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State Legislature Convenes Special Session for Criminal Justice Reform
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The State Legislature has gathered for a special session to enact criminal justice reform.

Speaking on WNPR's Where We Live program, House Speaker James Amann says the Democratic majority and Governor Jodi Rell have reached a consensus on most issues in the reform proposal.

Two sticking points remain, including disagreement between the Democrats and Republicans over a so-called, 3 strikes law that would send repeat violent offenders to prison for life.

Amann says the problem with a 3 strikes law is that it would take away judicial discretion.

But House Minority leader, Larry Cafero says the Republicans disagree with the need for flexibility when sentencing repeat violent offenders. He says the Governor has an idea that may help the Legislature reach a compromise.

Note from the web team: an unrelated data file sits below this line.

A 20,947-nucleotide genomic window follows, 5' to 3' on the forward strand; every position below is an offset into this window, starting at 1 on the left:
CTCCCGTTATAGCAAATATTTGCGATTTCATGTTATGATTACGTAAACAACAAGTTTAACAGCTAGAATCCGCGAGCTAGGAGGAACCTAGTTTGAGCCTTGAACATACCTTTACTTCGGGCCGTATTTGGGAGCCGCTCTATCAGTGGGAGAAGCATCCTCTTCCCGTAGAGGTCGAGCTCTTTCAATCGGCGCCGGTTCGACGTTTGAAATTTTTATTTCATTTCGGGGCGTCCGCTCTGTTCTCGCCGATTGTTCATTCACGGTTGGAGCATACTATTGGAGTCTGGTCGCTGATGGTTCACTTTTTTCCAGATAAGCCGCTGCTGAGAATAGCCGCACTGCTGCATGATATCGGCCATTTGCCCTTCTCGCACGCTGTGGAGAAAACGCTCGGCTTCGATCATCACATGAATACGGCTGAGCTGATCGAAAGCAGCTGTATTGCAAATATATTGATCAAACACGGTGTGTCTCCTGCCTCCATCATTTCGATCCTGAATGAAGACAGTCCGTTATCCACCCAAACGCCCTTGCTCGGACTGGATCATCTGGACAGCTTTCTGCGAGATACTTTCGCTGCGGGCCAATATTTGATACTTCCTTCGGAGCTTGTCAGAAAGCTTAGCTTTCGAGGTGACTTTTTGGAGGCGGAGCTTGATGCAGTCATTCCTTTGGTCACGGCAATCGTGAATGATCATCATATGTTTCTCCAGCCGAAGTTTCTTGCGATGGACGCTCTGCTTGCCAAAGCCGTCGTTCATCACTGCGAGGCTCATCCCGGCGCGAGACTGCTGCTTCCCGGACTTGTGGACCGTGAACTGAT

"That after 30 years that sentence should be reviewed, that is a compromise, a hybrid if you will as I've called it. And I think our caucus would certainly be willing to go along with that as well."

The special session was prompted by the deadly home invasion this past summer in Cheshire that killed 3 members of the Petit family. Two men have been charged with the crimes.

House Speaker Amann says the reform package includes investing money to improve technology and info-sharing between law enforcement agencies. Amann says this kind of investment could have prevented the Cheshire tragedy.

"The problem wasn't 3-strikes. The problem was information sharing, lack of sharing important data and information to Parole that probably woudl have kept these 2 individuals in jail."

The legislators are also trying to reach a compromise on how to label certain crimes so they fall under the definition of a violent offense.

If the reform package is approved, the state could be spending up to an additional $25 million dollars in the next 2 years.